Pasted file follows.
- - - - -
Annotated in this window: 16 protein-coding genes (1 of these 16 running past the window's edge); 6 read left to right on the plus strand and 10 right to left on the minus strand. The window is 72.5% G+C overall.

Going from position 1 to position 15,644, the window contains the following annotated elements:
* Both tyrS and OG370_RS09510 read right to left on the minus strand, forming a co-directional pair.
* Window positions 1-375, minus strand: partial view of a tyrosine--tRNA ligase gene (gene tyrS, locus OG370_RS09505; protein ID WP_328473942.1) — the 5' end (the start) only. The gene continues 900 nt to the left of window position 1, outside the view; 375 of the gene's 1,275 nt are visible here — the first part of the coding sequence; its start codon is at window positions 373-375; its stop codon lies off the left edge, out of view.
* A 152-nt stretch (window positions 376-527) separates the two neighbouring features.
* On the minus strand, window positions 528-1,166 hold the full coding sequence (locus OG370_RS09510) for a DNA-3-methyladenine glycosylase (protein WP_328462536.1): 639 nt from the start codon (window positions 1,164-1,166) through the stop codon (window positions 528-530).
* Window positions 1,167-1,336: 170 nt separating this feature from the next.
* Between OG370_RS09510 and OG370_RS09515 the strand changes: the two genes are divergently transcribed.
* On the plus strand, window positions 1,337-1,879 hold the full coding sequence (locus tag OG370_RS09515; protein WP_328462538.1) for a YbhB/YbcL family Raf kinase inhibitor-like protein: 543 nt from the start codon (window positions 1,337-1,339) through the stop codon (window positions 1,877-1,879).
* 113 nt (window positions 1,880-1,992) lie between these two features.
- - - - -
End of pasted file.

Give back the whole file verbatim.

Annotated in this window: 16 protein-coding genes (1 of these 16 running past the window's edge); 6 read left to right on the plus strand and 10 right to left on the minus strand. The window is 72.5% G+C overall.

Going from position 1 to position 15,644, the window contains the following annotated elements:
* Both tyrS and OG370_RS09510 read right to left on the minus strand, forming a co-directional pair.
* Window positions 1-375, minus strand: partial view of a tyrosine--tRNA ligase gene (gene tyrS, locus OG370_RS09505; protein ID WP_328473942.1) — the 5' end (the start) only. The gene continues 900 nt to the left of window position 1, outside the view; 375 of the gene's 1,275 nt are visible here — the first part of the coding sequence; its start codon is at window positions 373-375; its stop codon lies off the left edge, out of view.
* A 152-nt stretch (window positions 376-527) separates the two neighbouring features.
* On the minus strand, window positions 528-1,166 hold the full coding sequence (locus OG370_RS09510) for a DNA-3-methyladenine glycosylase (protein WP_328462536.1): 639 nt from the start codon (window positions 1,164-1,166) through the stop codon (window positions 528-530).
* Window positions 1,167-1,336: 170 nt separating this feature from the next.
* Between OG370_RS09510 and OG370_RS09515 the strand changes: the two genes are divergently transcribed.
* On the plus strand, window positions 1,337-1,879 hold the full coding sequence (locus tag OG370_RS09515; protein WP_328462538.1) for a YbhB/YbcL family Raf kinase inhibitor-like protein: 543 nt from the start codon (window positions 1,337-1,339) through the stop codon (window positions 1,877-1,879).
* 113 nt (window positions 1,880-1,992) lie between these two features.